Scientific Article| Volume 48, ISSUE 2, P199.e1-199.e12, February 2023

Download started.


An Assessment of Upper-Extremity Surgical Technique Videos and Their Relationship With Procedural Learning Theory

  • Daniel A. London
    Corresponding author: Daniel A. London, MD, MS, Department of Orthopaedic Surgery, University of Missouri, 1100 Virginia Ave, Columbia, MO 65201.
    Leni & Peter W. May Department of Orthopaedic Surgery, Icahn School of Medicine at Mount Sinai, Mount Sinai Health System, New York, NY

    Department of Orthopaedic Surgery, University of Missouri, Columbia, MO
    Search for articles by this author
  • Ryley K. Zastrow
    Leni & Peter W. May Department of Orthopaedic Surgery, Icahn School of Medicine at Mount Sinai, Mount Sinai Health System, New York, NY

    Department of Orthopaedic Surgery, Johns Hopkins University, Baltimore, MD
    Search for articles by this author
  • Paul J. Cagle
    Leni & Peter W. May Department of Orthopaedic Surgery, Icahn School of Medicine at Mount Sinai, Mount Sinai Health System, New York, NY
    Search for articles by this author
Published:December 15, 2021DOI:


      Our purpose was to ascertain how well award-winning and highly viewed upper-extremity surgical videos meet the needs of users and adhere to procedural learning theory. We hypothesized that upper-extremity videos hosted on academic society websites meet user needs better than upper-extremity videos hosted on a commercial website.


      Twenty-five upper-extremity videos were evaluated by 3 reviewers. A standardized scoring sheet was used to assess each video’s content, production quality, and adequacy. Video lengths were compared. The inclusion frequencies of specific content categories, the adequacy of content, and meeting certain production standards, all of which assess consistency with procedural learning theory, were reported, stratified by video host. Associations between the video host and video content, production quality, and adequacy were assessed.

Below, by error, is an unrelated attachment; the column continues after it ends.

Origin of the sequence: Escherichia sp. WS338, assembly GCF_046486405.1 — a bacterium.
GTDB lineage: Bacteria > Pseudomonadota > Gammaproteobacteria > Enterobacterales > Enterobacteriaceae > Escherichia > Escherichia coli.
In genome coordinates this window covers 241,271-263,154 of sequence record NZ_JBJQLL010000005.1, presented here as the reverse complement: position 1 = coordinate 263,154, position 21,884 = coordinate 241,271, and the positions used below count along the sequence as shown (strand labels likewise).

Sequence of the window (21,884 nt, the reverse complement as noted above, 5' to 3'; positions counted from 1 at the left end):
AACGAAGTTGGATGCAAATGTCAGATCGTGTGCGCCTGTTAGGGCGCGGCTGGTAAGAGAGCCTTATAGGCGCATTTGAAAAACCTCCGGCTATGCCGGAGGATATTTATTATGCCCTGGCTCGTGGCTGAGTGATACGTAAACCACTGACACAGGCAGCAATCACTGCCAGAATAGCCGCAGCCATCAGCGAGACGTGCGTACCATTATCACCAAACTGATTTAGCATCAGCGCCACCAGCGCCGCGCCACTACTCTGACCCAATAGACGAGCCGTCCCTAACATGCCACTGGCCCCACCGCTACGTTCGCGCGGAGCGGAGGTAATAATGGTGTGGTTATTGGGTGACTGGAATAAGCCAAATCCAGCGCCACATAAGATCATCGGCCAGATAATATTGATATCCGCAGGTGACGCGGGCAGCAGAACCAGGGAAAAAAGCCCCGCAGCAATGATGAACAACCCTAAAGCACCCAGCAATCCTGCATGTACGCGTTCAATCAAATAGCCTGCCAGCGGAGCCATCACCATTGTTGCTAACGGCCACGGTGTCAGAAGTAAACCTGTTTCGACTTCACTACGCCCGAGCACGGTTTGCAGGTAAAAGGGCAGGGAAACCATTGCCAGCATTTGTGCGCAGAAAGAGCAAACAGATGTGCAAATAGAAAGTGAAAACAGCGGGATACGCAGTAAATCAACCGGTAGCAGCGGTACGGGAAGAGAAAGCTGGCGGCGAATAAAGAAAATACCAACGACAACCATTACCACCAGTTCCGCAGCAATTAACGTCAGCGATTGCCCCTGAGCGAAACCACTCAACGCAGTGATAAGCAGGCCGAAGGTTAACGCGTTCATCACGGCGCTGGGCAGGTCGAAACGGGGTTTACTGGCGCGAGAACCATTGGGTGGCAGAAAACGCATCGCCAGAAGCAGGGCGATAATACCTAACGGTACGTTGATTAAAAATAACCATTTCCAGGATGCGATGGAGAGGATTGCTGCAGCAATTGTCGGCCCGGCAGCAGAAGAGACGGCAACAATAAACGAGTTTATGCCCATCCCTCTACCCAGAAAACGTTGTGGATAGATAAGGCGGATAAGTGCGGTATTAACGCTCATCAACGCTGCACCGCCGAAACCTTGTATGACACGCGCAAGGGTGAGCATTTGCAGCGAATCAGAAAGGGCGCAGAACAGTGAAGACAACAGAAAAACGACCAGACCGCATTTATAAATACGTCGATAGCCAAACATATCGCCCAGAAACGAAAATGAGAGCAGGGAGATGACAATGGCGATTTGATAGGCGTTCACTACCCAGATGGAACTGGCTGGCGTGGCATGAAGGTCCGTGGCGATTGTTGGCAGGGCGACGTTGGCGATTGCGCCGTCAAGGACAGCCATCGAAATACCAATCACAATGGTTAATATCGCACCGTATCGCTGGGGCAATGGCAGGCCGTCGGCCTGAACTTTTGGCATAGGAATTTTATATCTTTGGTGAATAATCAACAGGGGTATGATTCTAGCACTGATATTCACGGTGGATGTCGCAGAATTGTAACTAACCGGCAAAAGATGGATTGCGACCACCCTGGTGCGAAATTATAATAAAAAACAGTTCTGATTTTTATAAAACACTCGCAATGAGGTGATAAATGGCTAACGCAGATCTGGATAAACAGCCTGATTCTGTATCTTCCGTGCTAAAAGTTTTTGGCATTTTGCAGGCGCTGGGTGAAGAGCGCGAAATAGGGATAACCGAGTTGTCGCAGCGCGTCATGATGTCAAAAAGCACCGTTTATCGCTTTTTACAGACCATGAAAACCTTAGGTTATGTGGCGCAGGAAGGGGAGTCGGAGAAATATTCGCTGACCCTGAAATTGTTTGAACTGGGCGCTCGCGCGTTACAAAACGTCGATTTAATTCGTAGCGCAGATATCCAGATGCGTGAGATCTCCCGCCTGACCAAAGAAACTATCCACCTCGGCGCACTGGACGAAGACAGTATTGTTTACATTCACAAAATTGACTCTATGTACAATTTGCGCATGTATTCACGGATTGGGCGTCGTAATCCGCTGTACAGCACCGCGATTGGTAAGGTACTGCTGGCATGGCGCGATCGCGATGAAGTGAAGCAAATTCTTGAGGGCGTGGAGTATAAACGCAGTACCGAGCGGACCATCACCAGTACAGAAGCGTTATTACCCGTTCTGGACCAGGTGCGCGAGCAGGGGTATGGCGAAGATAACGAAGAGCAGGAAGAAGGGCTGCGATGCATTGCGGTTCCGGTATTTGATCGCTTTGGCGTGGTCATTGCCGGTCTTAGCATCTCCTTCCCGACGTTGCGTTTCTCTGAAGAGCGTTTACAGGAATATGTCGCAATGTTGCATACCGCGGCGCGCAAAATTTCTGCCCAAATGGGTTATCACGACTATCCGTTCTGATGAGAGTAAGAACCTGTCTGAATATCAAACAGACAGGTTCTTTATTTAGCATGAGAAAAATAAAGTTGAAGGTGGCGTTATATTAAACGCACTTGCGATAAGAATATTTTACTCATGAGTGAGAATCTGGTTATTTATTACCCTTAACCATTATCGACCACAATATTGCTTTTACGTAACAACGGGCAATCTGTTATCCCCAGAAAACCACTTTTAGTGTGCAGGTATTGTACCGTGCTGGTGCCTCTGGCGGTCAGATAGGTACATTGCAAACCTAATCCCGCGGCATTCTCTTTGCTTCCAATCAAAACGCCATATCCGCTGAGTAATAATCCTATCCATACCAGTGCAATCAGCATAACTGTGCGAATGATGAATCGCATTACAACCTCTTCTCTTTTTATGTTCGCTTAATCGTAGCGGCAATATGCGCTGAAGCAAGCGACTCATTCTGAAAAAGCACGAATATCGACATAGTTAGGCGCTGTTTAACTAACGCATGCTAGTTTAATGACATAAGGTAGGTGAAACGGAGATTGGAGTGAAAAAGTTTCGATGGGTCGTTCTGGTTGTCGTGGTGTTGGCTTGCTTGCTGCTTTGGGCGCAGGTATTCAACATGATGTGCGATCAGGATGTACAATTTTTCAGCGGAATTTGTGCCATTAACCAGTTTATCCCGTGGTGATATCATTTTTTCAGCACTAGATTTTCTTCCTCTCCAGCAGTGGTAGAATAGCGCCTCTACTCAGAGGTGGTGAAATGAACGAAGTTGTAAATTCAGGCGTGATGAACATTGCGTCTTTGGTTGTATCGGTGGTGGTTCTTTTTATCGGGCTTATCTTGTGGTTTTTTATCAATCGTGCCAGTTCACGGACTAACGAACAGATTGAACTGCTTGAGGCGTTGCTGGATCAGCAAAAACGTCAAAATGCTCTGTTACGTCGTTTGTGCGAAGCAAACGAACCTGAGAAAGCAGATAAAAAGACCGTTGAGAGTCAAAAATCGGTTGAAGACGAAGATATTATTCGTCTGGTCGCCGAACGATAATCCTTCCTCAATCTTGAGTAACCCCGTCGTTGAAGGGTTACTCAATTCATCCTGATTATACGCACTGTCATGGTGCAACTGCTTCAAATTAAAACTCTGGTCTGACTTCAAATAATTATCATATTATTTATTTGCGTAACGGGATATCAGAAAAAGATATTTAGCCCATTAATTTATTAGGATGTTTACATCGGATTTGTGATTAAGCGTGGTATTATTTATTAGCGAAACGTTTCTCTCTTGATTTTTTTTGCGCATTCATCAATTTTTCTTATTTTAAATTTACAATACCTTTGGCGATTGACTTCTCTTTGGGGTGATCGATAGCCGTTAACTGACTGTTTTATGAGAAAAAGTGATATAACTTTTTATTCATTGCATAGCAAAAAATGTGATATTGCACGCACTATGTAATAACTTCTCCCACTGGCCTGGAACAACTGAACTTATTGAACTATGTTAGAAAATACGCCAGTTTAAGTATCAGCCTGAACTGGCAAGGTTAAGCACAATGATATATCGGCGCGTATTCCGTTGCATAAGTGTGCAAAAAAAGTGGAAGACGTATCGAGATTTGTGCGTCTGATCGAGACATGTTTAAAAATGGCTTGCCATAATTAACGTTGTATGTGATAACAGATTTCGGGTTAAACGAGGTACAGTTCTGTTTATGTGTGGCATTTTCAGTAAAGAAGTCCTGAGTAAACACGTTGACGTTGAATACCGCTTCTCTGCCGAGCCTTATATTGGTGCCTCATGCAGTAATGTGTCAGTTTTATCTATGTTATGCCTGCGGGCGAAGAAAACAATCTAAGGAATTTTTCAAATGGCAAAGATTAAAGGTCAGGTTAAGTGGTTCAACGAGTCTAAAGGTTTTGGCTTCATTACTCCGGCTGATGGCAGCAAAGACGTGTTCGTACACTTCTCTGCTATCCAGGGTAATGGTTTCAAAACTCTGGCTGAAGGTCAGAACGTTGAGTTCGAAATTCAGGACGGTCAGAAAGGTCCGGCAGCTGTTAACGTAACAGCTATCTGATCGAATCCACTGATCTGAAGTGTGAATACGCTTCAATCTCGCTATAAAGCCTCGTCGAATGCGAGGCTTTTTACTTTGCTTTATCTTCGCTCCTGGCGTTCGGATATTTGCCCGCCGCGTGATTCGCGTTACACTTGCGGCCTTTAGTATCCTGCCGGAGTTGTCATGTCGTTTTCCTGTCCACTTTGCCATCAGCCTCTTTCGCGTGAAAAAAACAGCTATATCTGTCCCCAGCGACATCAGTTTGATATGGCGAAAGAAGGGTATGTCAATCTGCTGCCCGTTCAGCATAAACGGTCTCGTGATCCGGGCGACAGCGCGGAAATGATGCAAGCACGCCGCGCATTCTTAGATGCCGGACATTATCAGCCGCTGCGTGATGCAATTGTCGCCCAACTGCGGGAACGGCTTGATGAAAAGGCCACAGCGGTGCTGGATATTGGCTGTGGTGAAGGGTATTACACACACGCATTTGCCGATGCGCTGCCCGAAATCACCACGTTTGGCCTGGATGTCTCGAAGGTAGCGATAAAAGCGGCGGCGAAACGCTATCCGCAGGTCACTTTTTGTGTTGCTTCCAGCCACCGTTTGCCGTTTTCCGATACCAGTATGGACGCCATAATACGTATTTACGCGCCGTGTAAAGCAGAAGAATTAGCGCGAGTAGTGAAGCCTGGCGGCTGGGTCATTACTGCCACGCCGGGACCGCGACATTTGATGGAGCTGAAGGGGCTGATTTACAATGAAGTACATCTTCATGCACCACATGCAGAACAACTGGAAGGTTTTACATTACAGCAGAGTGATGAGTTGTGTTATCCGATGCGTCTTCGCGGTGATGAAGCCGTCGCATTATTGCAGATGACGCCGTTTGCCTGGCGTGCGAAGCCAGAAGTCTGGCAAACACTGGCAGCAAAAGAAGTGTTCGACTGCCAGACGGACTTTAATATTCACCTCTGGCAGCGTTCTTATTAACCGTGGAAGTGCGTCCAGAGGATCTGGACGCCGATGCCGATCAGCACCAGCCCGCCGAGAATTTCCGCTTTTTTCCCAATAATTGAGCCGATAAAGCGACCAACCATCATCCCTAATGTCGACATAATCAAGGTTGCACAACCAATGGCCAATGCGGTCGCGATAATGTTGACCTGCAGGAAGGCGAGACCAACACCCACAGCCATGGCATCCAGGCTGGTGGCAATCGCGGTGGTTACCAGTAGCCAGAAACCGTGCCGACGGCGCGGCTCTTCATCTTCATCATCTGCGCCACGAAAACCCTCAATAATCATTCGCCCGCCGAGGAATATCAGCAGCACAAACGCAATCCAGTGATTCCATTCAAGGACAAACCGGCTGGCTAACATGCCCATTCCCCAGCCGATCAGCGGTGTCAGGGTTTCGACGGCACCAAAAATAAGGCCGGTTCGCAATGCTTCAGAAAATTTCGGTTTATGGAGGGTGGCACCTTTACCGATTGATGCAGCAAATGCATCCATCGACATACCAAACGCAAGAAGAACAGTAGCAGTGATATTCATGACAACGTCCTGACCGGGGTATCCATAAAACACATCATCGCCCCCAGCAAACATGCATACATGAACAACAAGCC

The median lengths of academically hosted and commercially hosted videos were similar. Regardless of the video host, no video contained information in all content categories. Sixty percent of the scored categories were present in less than 75% of evaluated videos. Academically hosted videos contained scored content more frequently than commercially hosted videos in 68.4% of categories. There were significant associations between academic hosts and inclusion of a case presentation, surgical indications, outcomes literature, a preoperative examination, follow-up visit intervals, and alternative surgical techniques. Overall, academically hosted videos had a higher percentage of adequate content categories compared with commercially hosted videos.


      Videos on academic websites more consistently meet users’ content needs and production expectations, as informed by procedural learning theory, while having higher rates of adequate content compared with videos on commercial websites.